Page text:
British people have been killed in the terrorist attack on a Kenyan shopping centre, the Foreign Office has confirmed.
Three Britons have been confirmed dead, and the number is likely to rise, officials said.
Prime Minister David Cameron said: "We should prepare ourselves for further bad news."
He condemned the "despicable attack of appalling brutality".
A total of 68 people have been killed after armed terrorists stormed the Nairobi shopping centre.
Earlier, Foreign Secretary William Hague said Britons had undoubtedly been caught up in the "callous and cowardly and brutal" assault by a heavily-armed gang who singled out non-Muslims.
Hostages were reportedly still being held as a standoff between security forces and the gunmen inside the Westgate mall continued.
Some of those shot were killed when they failed to recite a Muslim prayer at gunpoint, Sky News reported.
Kenyan President Uhuru Kenyatta vowed the terrorists would "not get away with their despicable and beastly acts".
And he revealed: "My nephew and his fiancee were among those who died in this attack."
Nobody should lose their life so needlessly and senselessly, he said.
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Terrified shoppers told of how they huddled in back hallways and prayed they would not be found by the Islamic extremist gunmen.
When the way appeared clear, crying mothers clutching small children and blood-splattered men sprinted out of the four-storey mall.
Witness Elijah Kamau said the gunmen told Muslims to stand up and leave and that non-Muslims would be targeted, as they began their attack.
The gunmen threw grenades and then opened fire, sending shoppers and staff fleeing for their lives.
Speaking from Nairobi, The Independent's Daniel Howden told the BBC that a "massive operation" was still ongoing
inside the mall this morning where the gang continued to hold an unknown number of people hostage.
Al-Shabaab, also known as Harakat al-Shabaab al-Mujahideen, earlier tweeted that there will be "no negotiations whatsoever".
The group claimed responsibility for the atrocity, writing on its official Twitter feed that "the Mujahideen entered Westgate Mall" at around noon local time yesterday.
It said it had previously warned the Kenyan government that, if they did not remove military forces from Somalia, there would be "severe consequences".
"For long we have waged war against the Kenyans in our land, now it's time to shift the battleground and take the war to their land," it tweeted.
It added that they were "still inside the mall, fighting the Kenyan kuffar inside their own turf" before the account was suspended by Twitter.
The organisation claimed it had killed more than 100 Kenyan "kuffar", a derogatory term used to describe non-Muslims.
Video footage of the attack showed terrified shoppers running for cover as the sound of gunfire could be heard.
The video, obtained by CCTV Africa, revealed the scenes in a supermarket in the mall, where some people tried to hide in the store's aisles as others fled for safety.
The footage showed shoppers abandoning their trolleys as repeated shots rang out.
At one point a group of people are seen hiding behind a door, peering through a small window as someone making a mobile phone call says "there's a terrorist".
Cameron said he had offered the Kenyan authorities "every assistance" in a call to president Uhuru Kenyatta.
He also indicated that British intelligence assistance could be provided.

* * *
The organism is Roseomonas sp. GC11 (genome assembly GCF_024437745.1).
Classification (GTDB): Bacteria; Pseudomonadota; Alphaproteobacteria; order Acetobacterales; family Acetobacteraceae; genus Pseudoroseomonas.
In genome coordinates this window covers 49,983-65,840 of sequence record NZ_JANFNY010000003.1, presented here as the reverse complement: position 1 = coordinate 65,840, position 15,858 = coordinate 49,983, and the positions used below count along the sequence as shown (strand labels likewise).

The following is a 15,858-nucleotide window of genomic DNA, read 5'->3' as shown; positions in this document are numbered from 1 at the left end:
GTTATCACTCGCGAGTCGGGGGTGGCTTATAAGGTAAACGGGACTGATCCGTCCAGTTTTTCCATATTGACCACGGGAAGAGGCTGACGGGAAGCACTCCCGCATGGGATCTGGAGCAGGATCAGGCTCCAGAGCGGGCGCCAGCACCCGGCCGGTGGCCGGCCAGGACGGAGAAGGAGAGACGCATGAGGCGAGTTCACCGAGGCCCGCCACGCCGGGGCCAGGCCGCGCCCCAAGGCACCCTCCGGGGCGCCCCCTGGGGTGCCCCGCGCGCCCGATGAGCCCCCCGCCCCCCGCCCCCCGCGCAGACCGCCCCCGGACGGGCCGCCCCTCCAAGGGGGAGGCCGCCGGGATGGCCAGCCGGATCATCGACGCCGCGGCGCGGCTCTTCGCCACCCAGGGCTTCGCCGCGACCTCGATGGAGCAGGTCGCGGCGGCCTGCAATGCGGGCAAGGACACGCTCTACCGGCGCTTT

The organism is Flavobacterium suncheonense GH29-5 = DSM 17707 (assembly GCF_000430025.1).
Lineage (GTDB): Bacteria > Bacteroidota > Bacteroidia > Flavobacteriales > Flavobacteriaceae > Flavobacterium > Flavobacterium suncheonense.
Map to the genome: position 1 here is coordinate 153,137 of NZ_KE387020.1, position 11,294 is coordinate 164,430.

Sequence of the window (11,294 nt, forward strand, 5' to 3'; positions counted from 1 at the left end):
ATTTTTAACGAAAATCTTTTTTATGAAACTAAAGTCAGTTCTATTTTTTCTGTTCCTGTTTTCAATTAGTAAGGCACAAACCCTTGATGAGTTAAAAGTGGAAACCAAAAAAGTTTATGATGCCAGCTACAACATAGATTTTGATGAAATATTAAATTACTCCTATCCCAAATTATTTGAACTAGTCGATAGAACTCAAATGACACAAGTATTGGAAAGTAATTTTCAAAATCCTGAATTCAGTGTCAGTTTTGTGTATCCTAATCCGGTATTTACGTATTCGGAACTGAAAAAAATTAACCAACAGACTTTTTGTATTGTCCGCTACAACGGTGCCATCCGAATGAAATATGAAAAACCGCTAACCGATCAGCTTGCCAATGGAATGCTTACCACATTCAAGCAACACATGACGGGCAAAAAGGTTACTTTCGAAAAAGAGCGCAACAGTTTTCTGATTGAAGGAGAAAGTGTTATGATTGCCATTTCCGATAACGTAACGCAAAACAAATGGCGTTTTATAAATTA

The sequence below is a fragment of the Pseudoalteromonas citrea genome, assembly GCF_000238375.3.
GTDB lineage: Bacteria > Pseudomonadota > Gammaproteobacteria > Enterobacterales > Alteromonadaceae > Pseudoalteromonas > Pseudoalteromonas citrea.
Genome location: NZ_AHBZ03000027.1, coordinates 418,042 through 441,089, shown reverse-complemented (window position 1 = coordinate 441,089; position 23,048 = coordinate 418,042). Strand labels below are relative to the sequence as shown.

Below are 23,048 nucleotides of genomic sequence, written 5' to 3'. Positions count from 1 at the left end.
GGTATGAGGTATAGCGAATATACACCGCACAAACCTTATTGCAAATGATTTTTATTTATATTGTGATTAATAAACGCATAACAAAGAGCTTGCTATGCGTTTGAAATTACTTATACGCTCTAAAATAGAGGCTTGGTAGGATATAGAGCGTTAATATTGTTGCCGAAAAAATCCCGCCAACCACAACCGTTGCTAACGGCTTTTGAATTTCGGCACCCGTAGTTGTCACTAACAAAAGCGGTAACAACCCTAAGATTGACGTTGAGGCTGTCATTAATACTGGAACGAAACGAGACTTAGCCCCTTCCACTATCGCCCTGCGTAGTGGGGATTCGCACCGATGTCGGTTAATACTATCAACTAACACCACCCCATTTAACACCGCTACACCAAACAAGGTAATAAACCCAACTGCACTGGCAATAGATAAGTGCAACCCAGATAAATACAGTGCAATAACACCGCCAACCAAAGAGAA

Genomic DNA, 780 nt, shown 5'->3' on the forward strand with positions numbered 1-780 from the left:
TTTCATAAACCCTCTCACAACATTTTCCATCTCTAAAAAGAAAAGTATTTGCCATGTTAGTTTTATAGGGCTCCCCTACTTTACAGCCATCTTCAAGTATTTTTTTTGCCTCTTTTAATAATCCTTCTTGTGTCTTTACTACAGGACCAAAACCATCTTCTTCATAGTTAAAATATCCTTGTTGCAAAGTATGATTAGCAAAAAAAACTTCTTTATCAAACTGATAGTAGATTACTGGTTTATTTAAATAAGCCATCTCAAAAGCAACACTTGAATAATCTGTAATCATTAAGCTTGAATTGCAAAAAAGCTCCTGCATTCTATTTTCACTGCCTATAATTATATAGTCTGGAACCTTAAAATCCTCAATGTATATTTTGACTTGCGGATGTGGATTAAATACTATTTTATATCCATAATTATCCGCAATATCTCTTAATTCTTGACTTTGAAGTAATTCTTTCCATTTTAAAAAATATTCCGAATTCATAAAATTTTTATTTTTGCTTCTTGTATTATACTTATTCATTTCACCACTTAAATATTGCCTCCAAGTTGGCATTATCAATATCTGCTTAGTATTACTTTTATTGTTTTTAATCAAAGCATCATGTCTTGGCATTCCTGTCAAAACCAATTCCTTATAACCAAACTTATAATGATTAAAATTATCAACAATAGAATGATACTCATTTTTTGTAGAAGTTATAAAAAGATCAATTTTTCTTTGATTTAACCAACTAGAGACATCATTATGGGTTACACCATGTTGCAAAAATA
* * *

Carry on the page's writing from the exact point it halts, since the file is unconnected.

Cameron said: "These appalling terrorist attacks that take place, where the perpetrators claim they do it in the name of a religion, they don't.
"They do it in the name of terror, violence and extremism and their warped view of the world.
"They don't represent Islam or Muslims in Britain or anywhere else in the world.
"Obviously the first priority is to make sure we do everything for the British nationals caught up in this, so we're strengthening the consular services that we have and the people that we have to look after our people.
"We've also offered the Kenyans help in terms of policing and advice and intelligence collaboration and other areas which we will be able to help with.
"The situation is ongoing and, as I say that why I think we have to brace ourselves for more bad news as this continues.
"It's an extremely difficult situation but we're doing everything we can to help the Kenyans in their hour of need."
Labour leader Ed Miliband offered his support to the Government and said: "Those who carried out this attack will be condemned across the globe. The cold-blooded killing of innocent women, children and men is as despicable as it is shocking."
An al-Shaabab spokesman told Channel 4 News that westerners would not be safe in Kenya until the country pulled its forces out of Somalia.
He said: "Kenyans have blood on their hands. Anyone who is prepared to come to Kenya must be prepared to face the reality, and we don't fear Europeans and Americans because we are not weak.
"And we are saying to the Europeans and the Americans who have been supporting those who have been attacking us, you should tell the Kenyans to stop their aggression if you want to be safe."
Kenya's Red Cross said the death toll from the militant attack on the mall had risen to 68 and president Kenyatta's nephew and his fiancee were among those killed.
"These are young lovely people I personally knew and loved," the president said, promising retribution against the terrorists.
"They shall not get away with their despicable and beastly acts.
"Like the cowardly perpetrators now cornered in the building, we will punish the masterminds swiftly and indeed very painfully.
"I call on Kenyans to stand courageous and united. Let us not sacrifice our values and dignity to appease cowards.
"Our victory must be conclusive - let us defeat them with our unity."
- A Foreign Office helpline has been set up for those worried about relatives in Kenya: 0207 008000